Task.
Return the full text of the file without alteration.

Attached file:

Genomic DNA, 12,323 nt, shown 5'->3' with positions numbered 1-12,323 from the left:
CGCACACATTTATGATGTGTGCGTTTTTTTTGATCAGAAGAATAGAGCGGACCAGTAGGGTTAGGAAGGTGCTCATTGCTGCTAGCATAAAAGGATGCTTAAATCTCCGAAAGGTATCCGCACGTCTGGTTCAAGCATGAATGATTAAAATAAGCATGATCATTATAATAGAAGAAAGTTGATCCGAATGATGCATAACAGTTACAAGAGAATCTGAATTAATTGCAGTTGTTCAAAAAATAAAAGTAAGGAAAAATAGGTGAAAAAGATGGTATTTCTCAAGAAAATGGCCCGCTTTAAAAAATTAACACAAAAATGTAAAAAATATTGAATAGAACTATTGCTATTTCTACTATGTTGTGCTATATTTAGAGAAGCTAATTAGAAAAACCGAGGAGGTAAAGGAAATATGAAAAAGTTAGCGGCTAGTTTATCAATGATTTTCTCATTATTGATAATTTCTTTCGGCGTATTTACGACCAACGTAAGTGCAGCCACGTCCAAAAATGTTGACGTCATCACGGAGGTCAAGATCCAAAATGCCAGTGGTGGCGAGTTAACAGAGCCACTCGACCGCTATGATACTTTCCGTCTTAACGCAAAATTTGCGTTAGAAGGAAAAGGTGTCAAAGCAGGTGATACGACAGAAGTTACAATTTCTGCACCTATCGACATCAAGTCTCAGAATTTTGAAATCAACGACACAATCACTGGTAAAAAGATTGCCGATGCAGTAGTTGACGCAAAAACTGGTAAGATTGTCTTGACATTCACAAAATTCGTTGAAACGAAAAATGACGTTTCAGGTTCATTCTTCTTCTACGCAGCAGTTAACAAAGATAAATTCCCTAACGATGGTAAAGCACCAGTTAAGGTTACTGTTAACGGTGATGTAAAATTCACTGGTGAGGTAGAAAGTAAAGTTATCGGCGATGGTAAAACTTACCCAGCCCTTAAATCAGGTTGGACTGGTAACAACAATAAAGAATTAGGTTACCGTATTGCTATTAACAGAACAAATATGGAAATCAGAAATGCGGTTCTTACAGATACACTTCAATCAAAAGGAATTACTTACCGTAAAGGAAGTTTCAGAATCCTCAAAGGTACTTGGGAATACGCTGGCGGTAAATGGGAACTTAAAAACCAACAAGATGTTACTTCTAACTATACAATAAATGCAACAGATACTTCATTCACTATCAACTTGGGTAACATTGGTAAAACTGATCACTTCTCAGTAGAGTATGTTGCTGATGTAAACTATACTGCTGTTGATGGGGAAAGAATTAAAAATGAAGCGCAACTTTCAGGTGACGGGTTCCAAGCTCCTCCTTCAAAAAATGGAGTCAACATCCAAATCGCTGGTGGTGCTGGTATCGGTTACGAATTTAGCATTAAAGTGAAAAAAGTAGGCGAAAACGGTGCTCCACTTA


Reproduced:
Genomic DNA, 12,323 nt, shown 5'->3' with positions numbered 1-12,323 from the left:
CGCACACATTTATGATGTGTGCGTTTTTTTTGATCAGAAGAATAGAGCGGACCAGTAGGGTTAGGAAGGTGCTCATTGCTGCTAGCATAAAAGGATGCTTAAATCTCCGAAAGGTATCCGCACGTCTGGTTCAAGCATGAATGATTAAAATAAGCATGATCATTATAATAGAAGAAAGTTGATCCGAATGATGCATAACAGTTACAAGAGAATCTGAATTAATTGCAGTTGTTCAAAAAATAAAAGTAAGGAAAAATAGGTGAAAAAGATGGTATTTCTCAAGAAAATGGCCCGCTTTAAAAAATTAACACAAAAATGTAAAAAATATTGAATAGAACTATTGCTATTTCTACTATGTTGTGCTATATTTAGAGAAGCTAATTAGAAAAACCGAGGAGGTAAAGGAAATATGAAAAAGTTAGCGGCTAGTTTATCAATGATTTTCTCATTATTGATAATTTCTTTCGGCGTATTTACGACCAACGTAAGTGCAGCCACGTCCAAAAATGTTGACGTCATCACGGAGGTCAAGATCCAAAATGCCAGTGGTGGCGAGTTAACAGAGCCACTCGACCGCTATGATACTTTCCGTCTTAACGCAAAATTTGCGTTAGAAGGAAAAGGTGTCAAAGCAGGTGATACGACAGAAGTTACAATTTCTGCACCTATCGACATCAAGTCTCAGAATTTTGAAATCAACGACACAATCACTGGTAAAAAGATTGCCGATGCAGTAGTTGACGCAAAAACTGGTAAGATTGTCTTGACATTCACAAAATTCGTTGAAACGAAAAATGACGTTTCAGGTTCATTCTTCTTCTACGCAGCAGTTAACAAAGATAAATTCCCTAACGATGGTAAAGCACCAGTTAAGGTTACTGTTAACGGTGATGTAAAATTCACTGGTGAGGTAGAAAGTAAAGTTATCGGCGATGGTAAAACTTACCCAGCCCTTAAATCAGGTTGGACTGGTAACAACAATAAAGAATTAGGTTACCGTATTGCTATTAACAGAACAAATATGGAAATCAGAAATGCGGTTCTTACAGATACACTTCAATCAAAAGGAATTACTTACCGTAAAGGAAGTTTCAGAATCCTCAAAGGTACTTGGGAATACGCTGGCGGTAAATGGGAACTTAAAAACCAACAAGATGTTACTTCTAACTATACAATAAATGCAACAGATACTTCATTCACTATCAACTTGGGTAACATTGGTAAAACTGATCACTTCTCAGTAGAGTATGTTGCTGATGTAAACTATACTGCTGTTGATGGGGAAAGAATTAAAAATGAAGCGCAACTTTCAGGTGACGGGTTCCAAGCTCCTCCTTCAAAAAATGGAGTCAACATCCAAATCGCTGGTGGTGCTGGTATCGGTTACGAATTTAGCATTAAAGTGAAAAAAGTAGGCGAAAACGGTGCTCCACTTA